- Negotiate the price of your excursions – Homestays set prices for excursions, but we know from experience that these are negotiable. If you can get a bigger group together then there’s more room to maneuver.
- Bring some snacks and alcohol – You may find homestays or village shops selling the odd pack of biscuits or lukewarm Bintang. But they’ll set you back a few bob! So bring treats with you.
- Opt for the least expensive ferry – There is no need to take the Bahari Express if one of the other ferries is departing at the same time.
- Take a minibus in Sorong – Don’t bother with the hassle of negotiating a taxi, take a local yellow minibus and enjoy the sights and sounds of Sorong.
- Dive with homestays – Diving with homestays is well over half the price of diving with a resort in Raja Ampat (you all end up at the same sites anyway!)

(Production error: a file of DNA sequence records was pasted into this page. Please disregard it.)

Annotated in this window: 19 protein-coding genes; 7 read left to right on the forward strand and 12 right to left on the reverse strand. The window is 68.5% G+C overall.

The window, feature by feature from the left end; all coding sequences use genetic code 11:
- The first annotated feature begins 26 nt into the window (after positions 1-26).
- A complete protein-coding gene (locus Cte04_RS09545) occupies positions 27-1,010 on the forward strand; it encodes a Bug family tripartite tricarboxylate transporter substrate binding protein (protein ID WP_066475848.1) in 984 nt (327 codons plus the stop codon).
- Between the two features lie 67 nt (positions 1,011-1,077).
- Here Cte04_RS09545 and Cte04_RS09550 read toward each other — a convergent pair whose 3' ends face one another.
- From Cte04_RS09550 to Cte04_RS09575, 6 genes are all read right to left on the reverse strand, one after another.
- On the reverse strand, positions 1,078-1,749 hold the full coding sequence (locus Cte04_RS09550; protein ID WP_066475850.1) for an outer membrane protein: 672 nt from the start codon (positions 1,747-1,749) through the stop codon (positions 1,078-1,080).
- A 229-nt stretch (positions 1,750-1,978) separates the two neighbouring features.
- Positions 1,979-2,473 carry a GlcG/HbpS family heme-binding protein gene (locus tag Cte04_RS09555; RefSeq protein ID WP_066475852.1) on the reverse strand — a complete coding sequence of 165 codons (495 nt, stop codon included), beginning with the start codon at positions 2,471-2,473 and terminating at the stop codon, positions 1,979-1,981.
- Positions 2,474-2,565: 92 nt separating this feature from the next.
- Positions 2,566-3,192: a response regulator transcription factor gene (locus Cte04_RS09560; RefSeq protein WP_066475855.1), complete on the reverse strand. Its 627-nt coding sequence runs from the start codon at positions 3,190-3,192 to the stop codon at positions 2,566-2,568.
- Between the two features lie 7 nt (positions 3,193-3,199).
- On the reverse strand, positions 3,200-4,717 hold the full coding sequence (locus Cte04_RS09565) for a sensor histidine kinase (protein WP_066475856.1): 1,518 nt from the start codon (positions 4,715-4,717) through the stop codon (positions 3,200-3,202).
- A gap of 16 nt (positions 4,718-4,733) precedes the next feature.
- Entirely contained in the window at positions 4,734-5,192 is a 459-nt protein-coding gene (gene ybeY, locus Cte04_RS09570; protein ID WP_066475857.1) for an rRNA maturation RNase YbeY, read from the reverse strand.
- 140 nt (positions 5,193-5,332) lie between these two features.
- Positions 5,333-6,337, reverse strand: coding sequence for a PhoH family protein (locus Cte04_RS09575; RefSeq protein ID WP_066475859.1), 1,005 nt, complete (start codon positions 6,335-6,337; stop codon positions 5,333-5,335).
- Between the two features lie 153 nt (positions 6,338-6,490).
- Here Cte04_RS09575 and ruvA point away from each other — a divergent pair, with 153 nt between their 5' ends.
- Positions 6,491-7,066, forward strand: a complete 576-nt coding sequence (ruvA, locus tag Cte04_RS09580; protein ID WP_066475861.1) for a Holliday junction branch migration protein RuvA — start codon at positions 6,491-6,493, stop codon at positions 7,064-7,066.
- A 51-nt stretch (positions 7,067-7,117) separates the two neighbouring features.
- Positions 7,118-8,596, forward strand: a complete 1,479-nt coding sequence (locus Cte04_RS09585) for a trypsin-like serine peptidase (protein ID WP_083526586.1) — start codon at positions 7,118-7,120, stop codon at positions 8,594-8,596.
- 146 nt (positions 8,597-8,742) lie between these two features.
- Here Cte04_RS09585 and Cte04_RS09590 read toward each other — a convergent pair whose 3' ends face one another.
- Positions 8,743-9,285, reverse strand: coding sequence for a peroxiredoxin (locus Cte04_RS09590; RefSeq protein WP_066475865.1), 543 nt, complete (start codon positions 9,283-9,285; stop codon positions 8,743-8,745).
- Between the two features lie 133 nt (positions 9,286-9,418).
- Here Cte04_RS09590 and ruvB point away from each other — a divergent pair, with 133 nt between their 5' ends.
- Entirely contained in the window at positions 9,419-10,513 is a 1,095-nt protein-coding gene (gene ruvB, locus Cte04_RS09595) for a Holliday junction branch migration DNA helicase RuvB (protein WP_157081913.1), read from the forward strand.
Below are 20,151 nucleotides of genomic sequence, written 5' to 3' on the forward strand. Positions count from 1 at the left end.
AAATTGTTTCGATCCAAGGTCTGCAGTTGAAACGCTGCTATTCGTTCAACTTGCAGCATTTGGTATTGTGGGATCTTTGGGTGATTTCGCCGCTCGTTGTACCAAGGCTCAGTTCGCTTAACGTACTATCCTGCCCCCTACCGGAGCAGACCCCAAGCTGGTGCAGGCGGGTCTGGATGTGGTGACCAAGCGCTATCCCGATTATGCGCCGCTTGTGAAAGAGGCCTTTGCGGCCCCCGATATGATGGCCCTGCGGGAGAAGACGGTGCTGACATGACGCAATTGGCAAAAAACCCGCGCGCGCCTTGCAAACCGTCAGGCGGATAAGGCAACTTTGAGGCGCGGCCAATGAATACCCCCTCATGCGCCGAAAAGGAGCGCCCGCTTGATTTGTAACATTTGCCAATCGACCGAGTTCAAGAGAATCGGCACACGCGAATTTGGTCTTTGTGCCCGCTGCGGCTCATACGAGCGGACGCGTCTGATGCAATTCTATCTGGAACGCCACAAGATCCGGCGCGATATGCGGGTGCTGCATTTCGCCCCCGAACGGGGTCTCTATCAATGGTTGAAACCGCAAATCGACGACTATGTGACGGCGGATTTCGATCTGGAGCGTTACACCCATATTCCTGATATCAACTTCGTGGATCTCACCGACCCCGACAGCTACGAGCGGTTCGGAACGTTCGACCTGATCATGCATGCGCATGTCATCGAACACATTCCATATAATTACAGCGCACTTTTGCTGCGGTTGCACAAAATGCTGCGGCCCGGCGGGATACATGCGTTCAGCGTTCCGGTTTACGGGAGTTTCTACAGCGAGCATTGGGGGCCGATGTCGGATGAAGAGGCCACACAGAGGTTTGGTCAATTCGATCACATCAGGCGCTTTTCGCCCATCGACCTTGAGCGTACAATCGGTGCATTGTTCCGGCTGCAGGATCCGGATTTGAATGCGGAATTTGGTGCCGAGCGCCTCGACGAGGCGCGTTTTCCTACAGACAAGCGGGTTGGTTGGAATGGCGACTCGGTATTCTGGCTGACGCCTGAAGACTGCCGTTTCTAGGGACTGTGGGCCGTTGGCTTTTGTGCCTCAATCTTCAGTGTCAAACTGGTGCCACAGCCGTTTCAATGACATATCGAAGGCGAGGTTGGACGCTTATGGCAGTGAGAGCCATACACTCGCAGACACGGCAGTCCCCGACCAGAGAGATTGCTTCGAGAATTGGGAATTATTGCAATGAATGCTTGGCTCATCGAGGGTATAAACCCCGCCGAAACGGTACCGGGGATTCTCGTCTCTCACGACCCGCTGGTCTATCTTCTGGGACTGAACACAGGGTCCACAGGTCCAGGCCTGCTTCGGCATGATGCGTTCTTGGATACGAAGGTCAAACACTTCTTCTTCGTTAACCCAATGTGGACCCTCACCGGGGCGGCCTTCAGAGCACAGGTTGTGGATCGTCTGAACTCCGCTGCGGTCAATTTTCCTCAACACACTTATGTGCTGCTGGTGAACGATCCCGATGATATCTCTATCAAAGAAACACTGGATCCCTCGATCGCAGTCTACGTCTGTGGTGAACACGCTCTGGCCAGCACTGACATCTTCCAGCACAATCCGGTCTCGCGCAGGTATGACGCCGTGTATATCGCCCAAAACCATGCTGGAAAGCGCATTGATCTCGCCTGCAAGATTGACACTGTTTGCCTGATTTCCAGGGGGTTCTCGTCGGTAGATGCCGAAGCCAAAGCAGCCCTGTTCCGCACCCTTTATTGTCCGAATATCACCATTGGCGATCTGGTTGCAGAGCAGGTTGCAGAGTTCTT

- Use a freelance dive guide – If you are an experienced diver with your own gear it could be worth hiring a guide and boat. We know a freelance guide who can take you on personal dives across the Dampier Strait for a very reasonable price.
- As a snorkeller, join dive boats – And get to go to awesome dive spots at a fraction of the price!
- Make the most of your permit – It lasts for 12 months! We’ve used ours three times already. (And there’s a high possibility we might use it again before it runs out…fingers crossed)
Need help preparing for your trip to Raja Ampat? Click here for our essential packing list for snorkellers.